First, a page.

Patients and non-specialist doctors are sometimes surprised to learn that many of the drugs normally used in lupus are considered safe in pregnancy. These include Prednisolone, Azathioprine, Hydroxychloroquine, and low-dose aspirin. For women with anticardiolipin antibodies or lupus anticoagulant, low-dose heparin is used, which does not cross the placenta. Women on Warfarin are converted to Heparin throughout the pregnancy.

Pregnancy care is best undertaken in combined clinics where physicians and obstetricians can regularly monitor lupus disease activity, as well as fetal growth parameters, uterine artery Doppler blood-flow examination at 20-24 weeks, and umbilical artery blood flow from 24 weeks. These tests, in skilled hands, can guide the obstetrician in deciding when the baby ought to be delivered.

The risks of neonatal lupus and congenital heart block

This illness of the foetus and neonate is considered a model of passively acquired autoimmunity, in which antibodies (anti-Ro) produced by the mother, in crossing the placenta, are thought to have the potential to cause skin rashes and to injure foetal heart conduction tissue. Neonatal lupus was so termed because the cutaneous lesions of the neonate resembled those seen in lupus. These skin lesions usually appear 2-3 weeks after birth and resolve without treatment after approximately 6 months. In very rare cases these babies can have a congenital heart block and it is usually irreversible. Most babies with this condition require a pacemaker. It should be emphasised that, although anti-Ro antibodies occur in about 25% of all lupus patients, the risk of congenital heart block is small (less than 2%).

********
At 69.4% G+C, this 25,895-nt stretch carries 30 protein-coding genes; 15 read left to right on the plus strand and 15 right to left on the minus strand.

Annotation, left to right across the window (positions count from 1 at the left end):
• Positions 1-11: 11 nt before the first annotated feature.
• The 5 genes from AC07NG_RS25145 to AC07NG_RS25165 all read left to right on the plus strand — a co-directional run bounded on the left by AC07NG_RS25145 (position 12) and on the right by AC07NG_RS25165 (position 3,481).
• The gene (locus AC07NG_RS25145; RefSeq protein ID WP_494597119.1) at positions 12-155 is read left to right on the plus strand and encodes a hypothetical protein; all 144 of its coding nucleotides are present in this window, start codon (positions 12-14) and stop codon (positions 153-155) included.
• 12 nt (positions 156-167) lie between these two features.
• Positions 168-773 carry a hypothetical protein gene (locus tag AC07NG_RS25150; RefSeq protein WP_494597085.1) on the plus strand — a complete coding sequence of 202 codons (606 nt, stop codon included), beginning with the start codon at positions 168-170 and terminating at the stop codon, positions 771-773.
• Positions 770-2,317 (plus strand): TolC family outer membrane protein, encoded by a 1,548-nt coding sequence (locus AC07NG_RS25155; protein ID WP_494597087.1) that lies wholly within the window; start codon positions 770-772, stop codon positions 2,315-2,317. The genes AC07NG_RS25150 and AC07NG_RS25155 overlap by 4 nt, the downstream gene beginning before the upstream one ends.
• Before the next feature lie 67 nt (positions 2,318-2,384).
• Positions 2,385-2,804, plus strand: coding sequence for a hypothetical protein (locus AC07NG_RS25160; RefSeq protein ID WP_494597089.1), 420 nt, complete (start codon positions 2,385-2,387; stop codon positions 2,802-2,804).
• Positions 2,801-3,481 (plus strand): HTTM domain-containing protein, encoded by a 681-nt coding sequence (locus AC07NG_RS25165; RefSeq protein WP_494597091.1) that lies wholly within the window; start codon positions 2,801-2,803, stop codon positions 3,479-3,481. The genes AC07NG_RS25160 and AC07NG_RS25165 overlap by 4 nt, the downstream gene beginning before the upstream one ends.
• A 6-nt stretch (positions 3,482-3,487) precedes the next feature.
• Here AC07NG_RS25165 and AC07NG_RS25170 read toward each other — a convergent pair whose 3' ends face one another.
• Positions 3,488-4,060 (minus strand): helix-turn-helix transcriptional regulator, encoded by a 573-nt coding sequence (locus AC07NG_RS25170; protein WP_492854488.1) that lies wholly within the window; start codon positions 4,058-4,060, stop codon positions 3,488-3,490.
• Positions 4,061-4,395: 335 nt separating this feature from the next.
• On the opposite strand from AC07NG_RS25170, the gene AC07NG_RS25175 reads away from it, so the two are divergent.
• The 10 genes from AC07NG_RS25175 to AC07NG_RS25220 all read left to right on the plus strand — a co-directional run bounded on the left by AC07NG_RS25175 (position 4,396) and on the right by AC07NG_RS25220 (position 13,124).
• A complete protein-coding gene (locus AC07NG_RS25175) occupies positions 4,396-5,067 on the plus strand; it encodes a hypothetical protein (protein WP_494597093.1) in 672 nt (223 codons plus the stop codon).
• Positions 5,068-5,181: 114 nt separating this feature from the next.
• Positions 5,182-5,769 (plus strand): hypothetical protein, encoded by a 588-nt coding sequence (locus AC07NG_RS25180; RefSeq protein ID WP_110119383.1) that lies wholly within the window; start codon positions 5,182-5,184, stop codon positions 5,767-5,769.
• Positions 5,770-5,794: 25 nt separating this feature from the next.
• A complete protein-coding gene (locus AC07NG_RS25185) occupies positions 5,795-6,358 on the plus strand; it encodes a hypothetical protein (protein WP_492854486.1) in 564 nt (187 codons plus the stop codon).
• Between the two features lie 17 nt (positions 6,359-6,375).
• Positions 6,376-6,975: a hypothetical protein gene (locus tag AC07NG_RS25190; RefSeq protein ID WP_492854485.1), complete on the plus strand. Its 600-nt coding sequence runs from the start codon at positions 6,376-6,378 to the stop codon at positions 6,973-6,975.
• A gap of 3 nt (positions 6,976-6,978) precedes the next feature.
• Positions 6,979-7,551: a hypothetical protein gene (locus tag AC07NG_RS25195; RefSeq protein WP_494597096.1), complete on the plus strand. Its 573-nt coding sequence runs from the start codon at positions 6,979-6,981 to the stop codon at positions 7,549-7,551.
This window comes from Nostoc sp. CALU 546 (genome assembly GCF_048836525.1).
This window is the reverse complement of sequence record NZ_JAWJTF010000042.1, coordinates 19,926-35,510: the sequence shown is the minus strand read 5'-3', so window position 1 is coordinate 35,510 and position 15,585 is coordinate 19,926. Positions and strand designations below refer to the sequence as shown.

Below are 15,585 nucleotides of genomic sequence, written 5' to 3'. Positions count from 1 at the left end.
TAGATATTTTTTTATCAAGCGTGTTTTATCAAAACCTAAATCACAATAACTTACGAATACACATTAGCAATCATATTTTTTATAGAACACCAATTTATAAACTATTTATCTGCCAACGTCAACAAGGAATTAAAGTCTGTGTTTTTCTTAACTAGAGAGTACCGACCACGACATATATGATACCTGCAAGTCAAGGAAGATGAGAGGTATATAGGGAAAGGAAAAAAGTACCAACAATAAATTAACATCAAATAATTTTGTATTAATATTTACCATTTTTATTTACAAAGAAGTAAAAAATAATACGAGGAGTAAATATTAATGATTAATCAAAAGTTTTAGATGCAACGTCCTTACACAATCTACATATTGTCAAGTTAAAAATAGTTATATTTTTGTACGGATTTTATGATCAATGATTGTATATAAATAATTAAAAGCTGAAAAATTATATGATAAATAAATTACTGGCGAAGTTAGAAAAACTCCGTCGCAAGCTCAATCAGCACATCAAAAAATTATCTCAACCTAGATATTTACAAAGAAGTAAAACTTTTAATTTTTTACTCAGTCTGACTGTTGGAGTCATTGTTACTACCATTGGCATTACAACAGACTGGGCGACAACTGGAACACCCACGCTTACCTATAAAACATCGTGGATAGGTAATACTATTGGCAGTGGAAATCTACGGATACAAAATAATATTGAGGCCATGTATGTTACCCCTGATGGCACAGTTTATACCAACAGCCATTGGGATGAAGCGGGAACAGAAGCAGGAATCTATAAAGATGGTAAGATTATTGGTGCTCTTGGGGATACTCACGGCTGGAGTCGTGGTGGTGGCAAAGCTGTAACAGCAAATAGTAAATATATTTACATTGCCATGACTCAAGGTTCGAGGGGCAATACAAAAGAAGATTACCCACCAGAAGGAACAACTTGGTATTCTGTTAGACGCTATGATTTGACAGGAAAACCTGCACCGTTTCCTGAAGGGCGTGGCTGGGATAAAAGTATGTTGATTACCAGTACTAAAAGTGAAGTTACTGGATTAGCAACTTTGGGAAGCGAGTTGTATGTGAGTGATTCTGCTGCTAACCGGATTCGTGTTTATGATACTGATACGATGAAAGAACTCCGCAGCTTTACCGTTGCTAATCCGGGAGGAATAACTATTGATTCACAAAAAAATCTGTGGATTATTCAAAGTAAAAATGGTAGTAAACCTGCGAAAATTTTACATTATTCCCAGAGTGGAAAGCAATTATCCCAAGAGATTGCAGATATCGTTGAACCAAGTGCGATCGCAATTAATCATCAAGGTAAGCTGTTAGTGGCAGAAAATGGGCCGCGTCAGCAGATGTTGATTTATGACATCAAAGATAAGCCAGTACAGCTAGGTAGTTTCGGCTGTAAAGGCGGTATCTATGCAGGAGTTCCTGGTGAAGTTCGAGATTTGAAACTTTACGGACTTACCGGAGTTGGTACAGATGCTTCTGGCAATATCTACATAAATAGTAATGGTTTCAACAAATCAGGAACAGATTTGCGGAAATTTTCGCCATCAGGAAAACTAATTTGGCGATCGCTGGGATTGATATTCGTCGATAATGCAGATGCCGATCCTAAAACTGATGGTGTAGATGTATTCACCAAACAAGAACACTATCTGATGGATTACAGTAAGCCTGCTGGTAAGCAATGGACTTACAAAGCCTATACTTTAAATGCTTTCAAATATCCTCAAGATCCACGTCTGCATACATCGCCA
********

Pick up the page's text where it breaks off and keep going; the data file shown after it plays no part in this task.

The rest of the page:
Breastfeeding

Breastfeeding is rarely contra-indicated in lupus patients. Women are always encouraged to breastfeed and prior to the birth, the specialist rheumatology team should discuss with the patient whether or not breastfeeding is planned. Often drugs like Azathioprine and Hydroxychloroquine are continued throughout pregnancy especially in those women who are at risk of serious flare should the drug be withdrawn. The risks and benefits of the drugs should be closely discussed and decisions made according to the risk/benefit of active disease if the drug is withdrawn in order to enable breastfeeding.

Heparin (used frequently to treat patients with thrombosis associated with antiphospholipid antibodies) is a safe drug for the nursing mother.

Hormone Replacement Therapy (HRT)

There is a clear connection between lupus and accelerated atherosclerosis which is increased in women who need to take HRT. Caution is recommended when considering prescribing HRT as risks of heart disease are as high in lupus women as in diabetics. If the agreement between patient and prescriber is that HRT is required, it should be used for the shortest time possible to reduce potential risk to long term health.